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By nitin12384, history, 20 months ago, In English

This problem appeared in ABC 271 today in just an easier version of this codeforce problem with $$$k = 0$$$ and $$$a_i \le 2^{30}$$$

Maybe it's a coincidence that the authors came up with the almost exact same problem.

Even if authors didn't copied the problem, its still an unfair since there is a direct advantage for people who have solved the problem on codeforces.

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By nitin12384, history, 21 month(s) ago, In English

This problem https://mirror.codeforces.com/problemset/problem/20/A is a very very simple string processing problem.
All you have to do is to convert contiguous groups of '////' to one '/' and take care of one edge case when there is a '/' in the end of string.

This problem is supposed to have difficulty rating of 800-900. At most 1000, No way that this problem could be called a 1700 difficulty rating problem.

Here is the statement

The new operating system BerOS has a nice feature. It is possible to use any number of characters '/' as a delimiter in path instead of one traditional '/'. For example, strings //usr///local//nginx/sbin// and /usr/local/nginx///sbin are equivalent. The character '/' (or some sequence of such characters) at the end of the path is required only in case of the path to the root directory, which can be represented as single character '/'.

A path called normalized if it contains the smallest possible number of characters '/'.

Your task is to transform a given path to the normalized form.

Input

The first line of the input contains only lowercase Latin letters and character '/' — the path to some directory. All paths start with at least one character '/'. The length of the given line is no more than 100 characters, it is not empty.

Output

The path in normalized form.

Examples :

Input
//usr///local//nginx/sbin
Output
/usr/local/nginx/sbin

I understand that the old contest has a lesser number of participants and hence, the count of people who solved the problem is less. But why isn't this normalized accordingly?

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By nitin12384, history, 21 month(s) ago, In English

https://mirror.codeforces.com/problemset/problem/49/D

I managed to solve this problem with a very very complicated approach involving separating groups of consecutive characters which are same. Then separating the even-sized groups and then applying some DP on them.

My submission :

https://mirror.codeforces.com/contest/49/submission/167985059

I want to ask if anyone can tell me a simpler approach. I tried to find an editorial but there were none. I also couldn't make sense of some accepted submissions that I tried to look at.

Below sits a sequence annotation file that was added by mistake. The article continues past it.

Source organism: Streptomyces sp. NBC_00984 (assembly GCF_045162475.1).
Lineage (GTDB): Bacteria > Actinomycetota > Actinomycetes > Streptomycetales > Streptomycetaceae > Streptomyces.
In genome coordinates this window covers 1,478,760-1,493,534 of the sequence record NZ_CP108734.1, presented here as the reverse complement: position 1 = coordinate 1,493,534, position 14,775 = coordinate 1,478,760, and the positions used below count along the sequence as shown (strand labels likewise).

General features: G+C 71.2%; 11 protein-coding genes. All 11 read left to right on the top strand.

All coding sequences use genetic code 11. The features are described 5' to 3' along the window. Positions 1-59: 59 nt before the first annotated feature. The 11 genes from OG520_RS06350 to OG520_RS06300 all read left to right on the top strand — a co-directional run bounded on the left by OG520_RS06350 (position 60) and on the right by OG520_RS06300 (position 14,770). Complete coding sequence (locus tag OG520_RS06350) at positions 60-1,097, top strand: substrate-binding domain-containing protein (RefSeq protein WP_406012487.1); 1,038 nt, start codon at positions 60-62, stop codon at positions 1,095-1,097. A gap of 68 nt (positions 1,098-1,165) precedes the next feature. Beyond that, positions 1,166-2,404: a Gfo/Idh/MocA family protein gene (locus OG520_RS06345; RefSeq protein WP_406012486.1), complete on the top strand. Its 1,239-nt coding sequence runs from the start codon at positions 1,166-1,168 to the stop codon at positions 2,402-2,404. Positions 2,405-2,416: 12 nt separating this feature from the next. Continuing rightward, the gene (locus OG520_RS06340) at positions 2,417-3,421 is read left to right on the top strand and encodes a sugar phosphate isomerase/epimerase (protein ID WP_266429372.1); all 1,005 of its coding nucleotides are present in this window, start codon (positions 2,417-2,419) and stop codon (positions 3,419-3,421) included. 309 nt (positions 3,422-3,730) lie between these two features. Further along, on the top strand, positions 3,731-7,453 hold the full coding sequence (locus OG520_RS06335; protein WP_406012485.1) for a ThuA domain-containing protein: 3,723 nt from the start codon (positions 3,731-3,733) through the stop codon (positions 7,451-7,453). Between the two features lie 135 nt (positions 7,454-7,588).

Or if someone could make some sense of this solution. https://mirror.codeforces.com/contest/49/submission/223125

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By nitin12384, history, 22 months ago, In English

Now, since Codechef has announced Integral Problem Difficulty ratings, I have some questions:

How is Problem Difficulty Rating calculated on Codechef?
(For instance, in Codeforces, it is calculated based on how many users were able to solve it in the contest.)

How does CodeChef Problem Difficulty Rating compare with Codeforces? What is approx mapping?
(Ex: What would be the difficulty rating of a problem on Codeforces, whose difficulty rating on CodeChef is 2441 ?)
(I guess that mapping may be like

Codeforces_Rating(x) == Codechef_Rating(x) — k
where k is like 200-300 or something. But I am not sure.)

What is the basic implication of Codechef rating?
(For instance, in Codeforces, Approximately this means that if the rating of the problem is equal to yours, then on a typical round you would solve the problem with a probability of 0.5.
Source : https://mirror.codeforces.com/blog/entry/62865 )

For Codeforces problem difficulty ratings, there are many blogs like https://mirror.codeforces.com/blog/entry/46304,
but there are none for CodeChef. That is why I resorted to asking about it here.

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By nitin12384, history, 3 years ago, In English

The problem is "What is the number of recursive palindromic binary strings of length n ? " A string "s" of length n is recursively palindromic is "s" is a palindrome and the first half of "s", is also recursively palindrome. Example of recursively palindromic strings : 0001000 1011101 111

For example for n = 5, there are four such strings {00000, 00100, 11011, 11111}, so answer is 4.

What I came up with is : T1 = T2 = 2 (n is odd) Tn = 2*T((n-1)/2) (n is even) Tn = T(n/2)

Interestingly . It turns out that Tn = 2^(no. of set bits in binary representation of n) . Can someone explain an intuition behind this simple answer, and how can one come up with this solution ?

Reference : https://discuss.codechef.com/t/official-basic-math-combinatorics-problems/65236/16